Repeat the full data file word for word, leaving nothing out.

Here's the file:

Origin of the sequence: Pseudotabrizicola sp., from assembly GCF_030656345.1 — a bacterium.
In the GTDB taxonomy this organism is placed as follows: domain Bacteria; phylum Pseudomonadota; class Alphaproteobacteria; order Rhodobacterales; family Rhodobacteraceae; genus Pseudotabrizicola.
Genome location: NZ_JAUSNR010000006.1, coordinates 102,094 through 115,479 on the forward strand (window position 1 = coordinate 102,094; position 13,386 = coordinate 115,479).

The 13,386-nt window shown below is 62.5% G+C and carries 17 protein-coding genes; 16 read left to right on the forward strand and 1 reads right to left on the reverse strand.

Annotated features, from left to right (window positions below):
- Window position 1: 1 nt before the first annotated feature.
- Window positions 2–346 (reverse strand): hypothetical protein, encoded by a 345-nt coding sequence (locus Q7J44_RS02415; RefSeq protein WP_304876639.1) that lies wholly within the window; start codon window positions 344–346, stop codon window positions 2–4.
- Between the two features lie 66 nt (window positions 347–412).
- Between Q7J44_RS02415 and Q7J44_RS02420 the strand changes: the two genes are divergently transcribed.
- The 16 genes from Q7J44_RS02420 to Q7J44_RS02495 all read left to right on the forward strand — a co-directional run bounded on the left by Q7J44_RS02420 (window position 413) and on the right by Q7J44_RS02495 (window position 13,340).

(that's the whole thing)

Origin of the sequence: Pseudotabrizicola sp., from assembly GCF_030656345.1 — a bacterium.
In the GTDB taxonomy this organism is placed as follows: domain Bacteria; phylum Pseudomonadota; class Alphaproteobacteria; order Rhodobacterales; family Rhodobacteraceae; genus Pseudotabrizicola.
Genome location: NZ_JAUSNR010000006.1, coordinates 102,094 through 115,479 on the forward strand (window position 1 = coordinate 102,094; position 13,386 = coordinate 115,479).

The 13,386-nt window shown below is 62.5% G+C and carries 17 protein-coding genes; 16 read left to right on the forward strand and 1 reads right to left on the reverse strand.

Annotated features, from left to right (window positions below):
- Window position 1: 1 nt before the first annotated feature.
- Window positions 2–346 (reverse strand): hypothetical protein, encoded by a 345-nt coding sequence (locus Q7J44_RS02415; RefSeq protein WP_304876639.1) that lies wholly within the window; start codon window positions 344–346, stop codon window positions 2–4.
- Between the two features lie 66 nt (window positions 347–412).
- Between Q7J44_RS02415 and Q7J44_RS02420 the strand changes: the two genes are divergently transcribed.
- The 16 genes from Q7J44_RS02420 to Q7J44_RS02495 all read left to right on the forward strand — a co-directional run bounded on the left by Q7J44_RS02420 (window position 413) and on the right by Q7J44_RS02495 (window position 13,340).